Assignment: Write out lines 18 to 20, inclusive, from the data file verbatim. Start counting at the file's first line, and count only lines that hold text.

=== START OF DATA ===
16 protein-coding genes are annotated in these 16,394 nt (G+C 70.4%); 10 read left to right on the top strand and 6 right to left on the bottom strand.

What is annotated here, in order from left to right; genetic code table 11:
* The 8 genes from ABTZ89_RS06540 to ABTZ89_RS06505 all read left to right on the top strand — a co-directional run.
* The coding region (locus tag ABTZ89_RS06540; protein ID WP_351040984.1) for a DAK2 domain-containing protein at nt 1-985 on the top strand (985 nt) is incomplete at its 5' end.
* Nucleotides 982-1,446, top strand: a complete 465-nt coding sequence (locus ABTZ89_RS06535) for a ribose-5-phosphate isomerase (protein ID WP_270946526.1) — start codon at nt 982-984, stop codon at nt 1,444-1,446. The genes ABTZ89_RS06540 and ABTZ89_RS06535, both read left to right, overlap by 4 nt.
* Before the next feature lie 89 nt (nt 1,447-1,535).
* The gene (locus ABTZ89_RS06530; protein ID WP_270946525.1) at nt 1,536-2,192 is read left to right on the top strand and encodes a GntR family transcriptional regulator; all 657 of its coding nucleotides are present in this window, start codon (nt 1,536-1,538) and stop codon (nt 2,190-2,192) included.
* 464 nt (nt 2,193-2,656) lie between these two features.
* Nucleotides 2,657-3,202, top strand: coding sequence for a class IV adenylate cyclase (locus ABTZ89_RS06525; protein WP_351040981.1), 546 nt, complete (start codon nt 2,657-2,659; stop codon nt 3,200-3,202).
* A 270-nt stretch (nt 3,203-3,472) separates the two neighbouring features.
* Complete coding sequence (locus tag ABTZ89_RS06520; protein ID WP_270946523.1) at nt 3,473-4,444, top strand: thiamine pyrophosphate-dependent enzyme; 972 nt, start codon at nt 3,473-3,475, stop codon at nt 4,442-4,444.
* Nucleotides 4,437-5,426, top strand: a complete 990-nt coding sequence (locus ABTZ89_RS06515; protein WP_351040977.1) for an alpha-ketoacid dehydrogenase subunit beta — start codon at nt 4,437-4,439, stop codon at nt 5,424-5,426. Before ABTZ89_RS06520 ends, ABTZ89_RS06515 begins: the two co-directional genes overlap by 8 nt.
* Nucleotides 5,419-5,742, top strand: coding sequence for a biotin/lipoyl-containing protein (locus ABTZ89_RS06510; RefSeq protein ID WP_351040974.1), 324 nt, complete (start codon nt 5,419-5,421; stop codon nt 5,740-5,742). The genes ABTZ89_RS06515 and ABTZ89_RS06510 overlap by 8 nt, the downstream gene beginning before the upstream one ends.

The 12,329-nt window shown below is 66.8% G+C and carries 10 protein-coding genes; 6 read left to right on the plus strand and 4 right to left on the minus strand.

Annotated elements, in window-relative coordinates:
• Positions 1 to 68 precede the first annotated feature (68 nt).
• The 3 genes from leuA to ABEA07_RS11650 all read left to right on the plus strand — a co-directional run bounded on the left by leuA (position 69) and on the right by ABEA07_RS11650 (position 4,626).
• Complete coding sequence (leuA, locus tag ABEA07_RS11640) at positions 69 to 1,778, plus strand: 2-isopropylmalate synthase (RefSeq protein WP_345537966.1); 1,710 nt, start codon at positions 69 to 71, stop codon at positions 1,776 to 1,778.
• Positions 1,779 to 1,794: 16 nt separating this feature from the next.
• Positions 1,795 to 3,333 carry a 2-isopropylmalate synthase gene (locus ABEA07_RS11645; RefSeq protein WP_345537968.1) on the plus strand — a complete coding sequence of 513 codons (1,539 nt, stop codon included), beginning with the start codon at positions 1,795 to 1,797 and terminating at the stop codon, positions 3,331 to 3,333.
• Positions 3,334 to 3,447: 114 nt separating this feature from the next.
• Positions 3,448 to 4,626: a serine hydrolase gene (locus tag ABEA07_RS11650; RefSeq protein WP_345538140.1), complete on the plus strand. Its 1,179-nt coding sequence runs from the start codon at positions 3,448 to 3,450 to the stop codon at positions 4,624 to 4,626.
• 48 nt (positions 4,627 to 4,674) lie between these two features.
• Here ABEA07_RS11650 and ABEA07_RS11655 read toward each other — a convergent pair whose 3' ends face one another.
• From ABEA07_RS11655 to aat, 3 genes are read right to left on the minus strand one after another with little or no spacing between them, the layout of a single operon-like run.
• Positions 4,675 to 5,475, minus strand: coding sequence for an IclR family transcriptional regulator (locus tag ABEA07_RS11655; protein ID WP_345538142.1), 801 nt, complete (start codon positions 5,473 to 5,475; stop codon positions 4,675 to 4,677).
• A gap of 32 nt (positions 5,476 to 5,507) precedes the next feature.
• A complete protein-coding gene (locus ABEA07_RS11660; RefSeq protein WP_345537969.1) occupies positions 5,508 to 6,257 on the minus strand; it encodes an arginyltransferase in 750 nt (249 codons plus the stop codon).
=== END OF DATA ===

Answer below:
• Complete coding sequence (leuA, locus tag ABEA07_RS11640) at positions 69 to 1,778, plus strand: 2-isopropylmalate synthase (RefSeq protein WP_345537966.1); 1,710 nt, start codon at positions 69 to 71, stop codon at positions 1,776 to 1,778.
• Positions 1,779 to 1,794: 16 nt separating this feature from the next.
• Positions 1,795 to 3,333 carry a 2-isopropylmalate synthase gene (locus ABEA07_RS11645; RefSeq protein WP_345537968.1) on the plus strand — a complete coding sequence of 513 codons (1,539 nt, stop codon included), beginning with the start codon at positions 1,795 to 1,797 and terminating at the stop codon, positions 3,331 to 3,333.